However, even if it does make you peeved, it’s not necessarily a bad thing.

It is better to meditate and get frustrated because you realise you’re unhappy about something than it is to ignore your feelings until they blow up in your face.

Meditation gives you an opportunity to deal with painful thoughts and feelings in a healthy way. And that’s good.

When you feel angry, ask yourself: Is this an emotion I’ve been feeling for a long time and just ignoring? If so, it is better to acknowledge your feelings now than to ignore them.

3: Not getting results

It’s only natural to want to get things out of meditation. You want to relax. You want to feel happy. Maybe you even want to become enlightened. And when you don’t get what you want, you feel angry about it. That’s just life, isn’t it?

I totally understand why some people feel angry when meditation doesn’t seem to work. It’s just plain old disappointment.

Truth is, it can take time to get results from meditating.

Most scientific studies show that we get the benefits of meditation when we do it for around twenty minutes per day for eight weeks. Therefore, if you haven’t been meditating for that long, or you haven’t been meditating consistently, just remind yourself that if you stick to it for twenty minutes a day for eight weeks you will see the results you want.

4: Wrong technique

It’s a sad truth that many people learn meditation incorrectly.

If you take a look at the average website, you will see that they tell you that X or Y technique is easy, but they don’t tell you that actually, it can take years to train your mind to the point where you are able to do advanced meditations.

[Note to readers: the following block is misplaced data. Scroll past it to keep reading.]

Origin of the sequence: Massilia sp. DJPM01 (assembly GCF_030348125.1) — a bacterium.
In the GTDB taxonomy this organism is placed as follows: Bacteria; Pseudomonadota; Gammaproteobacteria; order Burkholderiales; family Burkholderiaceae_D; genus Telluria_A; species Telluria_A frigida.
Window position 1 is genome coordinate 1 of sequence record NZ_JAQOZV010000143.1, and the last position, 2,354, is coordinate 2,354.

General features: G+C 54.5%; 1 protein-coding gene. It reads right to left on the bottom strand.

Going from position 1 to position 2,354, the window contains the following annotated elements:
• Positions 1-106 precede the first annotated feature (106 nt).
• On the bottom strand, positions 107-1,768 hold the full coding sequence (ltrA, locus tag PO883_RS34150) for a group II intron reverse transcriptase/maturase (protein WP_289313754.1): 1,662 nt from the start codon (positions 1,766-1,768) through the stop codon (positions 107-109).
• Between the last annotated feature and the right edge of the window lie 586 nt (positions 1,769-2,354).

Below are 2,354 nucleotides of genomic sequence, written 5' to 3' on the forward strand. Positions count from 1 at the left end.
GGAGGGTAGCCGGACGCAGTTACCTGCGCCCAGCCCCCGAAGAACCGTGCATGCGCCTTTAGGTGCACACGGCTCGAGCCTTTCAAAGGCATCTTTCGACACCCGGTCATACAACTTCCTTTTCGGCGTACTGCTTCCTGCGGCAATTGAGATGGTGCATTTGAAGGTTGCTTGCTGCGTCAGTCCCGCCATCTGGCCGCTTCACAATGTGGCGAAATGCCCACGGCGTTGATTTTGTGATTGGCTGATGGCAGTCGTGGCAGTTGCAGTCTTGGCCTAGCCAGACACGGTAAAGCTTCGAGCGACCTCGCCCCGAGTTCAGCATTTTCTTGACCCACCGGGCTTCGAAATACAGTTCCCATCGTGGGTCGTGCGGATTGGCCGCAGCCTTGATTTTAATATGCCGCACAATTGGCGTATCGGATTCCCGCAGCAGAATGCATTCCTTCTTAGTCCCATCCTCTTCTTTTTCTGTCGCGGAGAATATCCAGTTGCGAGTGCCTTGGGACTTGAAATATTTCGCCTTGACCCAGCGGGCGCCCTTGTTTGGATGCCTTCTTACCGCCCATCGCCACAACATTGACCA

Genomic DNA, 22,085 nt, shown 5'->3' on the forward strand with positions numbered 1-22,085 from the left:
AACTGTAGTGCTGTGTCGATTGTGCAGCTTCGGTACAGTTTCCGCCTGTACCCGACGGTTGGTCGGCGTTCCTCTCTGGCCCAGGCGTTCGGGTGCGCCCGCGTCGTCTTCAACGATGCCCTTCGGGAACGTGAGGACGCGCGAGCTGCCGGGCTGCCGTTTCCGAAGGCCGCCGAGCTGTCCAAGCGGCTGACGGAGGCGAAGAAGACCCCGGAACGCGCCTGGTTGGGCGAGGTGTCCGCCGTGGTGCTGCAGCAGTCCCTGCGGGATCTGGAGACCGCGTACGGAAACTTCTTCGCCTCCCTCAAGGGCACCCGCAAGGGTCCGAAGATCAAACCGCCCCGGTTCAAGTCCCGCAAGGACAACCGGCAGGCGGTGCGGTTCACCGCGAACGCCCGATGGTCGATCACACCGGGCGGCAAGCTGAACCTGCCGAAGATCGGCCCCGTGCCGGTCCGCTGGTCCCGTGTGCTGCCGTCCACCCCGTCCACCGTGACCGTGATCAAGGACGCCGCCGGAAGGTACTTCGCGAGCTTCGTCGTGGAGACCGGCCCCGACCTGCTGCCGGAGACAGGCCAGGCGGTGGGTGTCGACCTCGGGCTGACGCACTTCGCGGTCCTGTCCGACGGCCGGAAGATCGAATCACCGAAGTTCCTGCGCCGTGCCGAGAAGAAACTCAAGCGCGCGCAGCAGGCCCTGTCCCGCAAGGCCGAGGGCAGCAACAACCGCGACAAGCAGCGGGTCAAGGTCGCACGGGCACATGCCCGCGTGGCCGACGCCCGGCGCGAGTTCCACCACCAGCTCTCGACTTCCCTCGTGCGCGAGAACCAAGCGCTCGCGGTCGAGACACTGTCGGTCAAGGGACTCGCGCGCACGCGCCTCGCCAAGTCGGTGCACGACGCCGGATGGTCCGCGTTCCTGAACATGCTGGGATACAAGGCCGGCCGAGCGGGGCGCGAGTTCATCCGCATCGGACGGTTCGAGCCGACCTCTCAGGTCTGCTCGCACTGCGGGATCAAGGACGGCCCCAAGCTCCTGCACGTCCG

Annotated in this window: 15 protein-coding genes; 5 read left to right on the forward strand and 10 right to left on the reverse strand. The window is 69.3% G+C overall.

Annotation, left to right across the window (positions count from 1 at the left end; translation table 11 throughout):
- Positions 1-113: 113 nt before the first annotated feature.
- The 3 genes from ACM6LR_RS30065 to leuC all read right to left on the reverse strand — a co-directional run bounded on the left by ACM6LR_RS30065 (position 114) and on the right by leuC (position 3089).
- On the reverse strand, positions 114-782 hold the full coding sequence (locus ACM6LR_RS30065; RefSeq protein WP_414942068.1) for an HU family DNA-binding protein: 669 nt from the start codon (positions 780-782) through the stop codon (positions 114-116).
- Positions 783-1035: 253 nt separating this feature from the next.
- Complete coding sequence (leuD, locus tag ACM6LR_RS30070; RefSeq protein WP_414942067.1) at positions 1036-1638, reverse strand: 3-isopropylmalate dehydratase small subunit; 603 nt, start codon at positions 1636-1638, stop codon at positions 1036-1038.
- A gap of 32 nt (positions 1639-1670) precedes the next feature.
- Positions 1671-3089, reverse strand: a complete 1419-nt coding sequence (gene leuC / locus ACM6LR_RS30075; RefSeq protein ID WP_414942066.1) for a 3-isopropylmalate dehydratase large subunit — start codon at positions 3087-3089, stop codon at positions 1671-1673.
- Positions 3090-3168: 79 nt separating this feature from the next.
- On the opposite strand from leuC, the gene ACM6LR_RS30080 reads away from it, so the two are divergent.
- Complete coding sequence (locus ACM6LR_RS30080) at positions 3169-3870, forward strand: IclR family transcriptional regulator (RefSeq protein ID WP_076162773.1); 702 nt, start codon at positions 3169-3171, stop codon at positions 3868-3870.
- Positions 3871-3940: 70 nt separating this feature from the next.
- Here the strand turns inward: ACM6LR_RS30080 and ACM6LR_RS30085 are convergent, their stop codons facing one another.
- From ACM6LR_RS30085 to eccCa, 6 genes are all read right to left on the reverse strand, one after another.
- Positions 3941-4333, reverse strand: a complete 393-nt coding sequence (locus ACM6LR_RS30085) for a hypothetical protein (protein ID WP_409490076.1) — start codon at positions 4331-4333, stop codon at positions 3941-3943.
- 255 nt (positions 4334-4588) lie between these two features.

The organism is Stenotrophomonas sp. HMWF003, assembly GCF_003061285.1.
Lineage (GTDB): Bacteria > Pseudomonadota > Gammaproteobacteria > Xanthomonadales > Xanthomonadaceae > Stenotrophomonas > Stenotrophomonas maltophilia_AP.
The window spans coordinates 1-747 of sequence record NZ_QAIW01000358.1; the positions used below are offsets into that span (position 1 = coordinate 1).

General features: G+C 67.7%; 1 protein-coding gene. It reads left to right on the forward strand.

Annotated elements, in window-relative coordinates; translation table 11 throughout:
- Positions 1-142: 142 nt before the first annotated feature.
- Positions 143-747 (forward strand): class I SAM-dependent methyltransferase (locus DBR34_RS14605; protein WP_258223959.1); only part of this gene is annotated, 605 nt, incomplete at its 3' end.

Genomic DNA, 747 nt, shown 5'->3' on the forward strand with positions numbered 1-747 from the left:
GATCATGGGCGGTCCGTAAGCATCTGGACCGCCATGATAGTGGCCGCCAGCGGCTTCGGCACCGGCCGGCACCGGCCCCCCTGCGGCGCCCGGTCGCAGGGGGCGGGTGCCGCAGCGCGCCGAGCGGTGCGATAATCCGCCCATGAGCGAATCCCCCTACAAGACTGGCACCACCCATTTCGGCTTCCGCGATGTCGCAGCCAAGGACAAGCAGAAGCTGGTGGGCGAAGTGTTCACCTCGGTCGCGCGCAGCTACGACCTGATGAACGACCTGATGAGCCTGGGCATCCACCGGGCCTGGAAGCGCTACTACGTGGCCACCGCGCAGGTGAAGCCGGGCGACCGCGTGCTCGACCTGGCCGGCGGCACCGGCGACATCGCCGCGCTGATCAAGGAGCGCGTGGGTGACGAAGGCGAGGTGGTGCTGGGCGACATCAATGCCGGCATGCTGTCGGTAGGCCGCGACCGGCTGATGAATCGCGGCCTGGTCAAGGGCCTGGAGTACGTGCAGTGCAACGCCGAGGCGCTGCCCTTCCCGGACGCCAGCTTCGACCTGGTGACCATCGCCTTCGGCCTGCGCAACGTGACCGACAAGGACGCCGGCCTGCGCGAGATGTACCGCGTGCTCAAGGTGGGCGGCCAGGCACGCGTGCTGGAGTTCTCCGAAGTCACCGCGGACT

Maybe you’re doing a meditation that is too hard for you now, or one that simply isn’t the right method.

If that is the case, try a different technique (see our menu for a list of all major meditation techniques and corresponding guides).

If you’re new to meditation, you should probably just do mindful breathing, meditative walking, Zen, or mantras. Don’t try an advanced method (like Merkaba or Kundalini), just stick to the basics. Sit and observe your breath.

Guided Meditation For Anger And Frustration


I’d like you to take away the following from this article: Anger isn’t always bad; sometimes it’s just natural.

Your anger could be pent-up emotions that actually need to come out. If so, you’re better off handling them now than letting them go unnoticed.

Or it could just be that you’re meditating incorrectly or you’re being impatient. If that’s the case, try to continue to meditate once a day for twenty minutes a day for eight weeks, and also consider doing a different technique.

Trust me, if you meditate correctly and stick to it, it will work. And if you need help, book an online meditation lesson with me today.

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By Paul Harrison

Paul Harrison BSc is a qualified meditation teacher who believes in genuine, authentic meditation. He has more than 15 years experience in teaching meditation and mindfulness both to individuals and to corporations.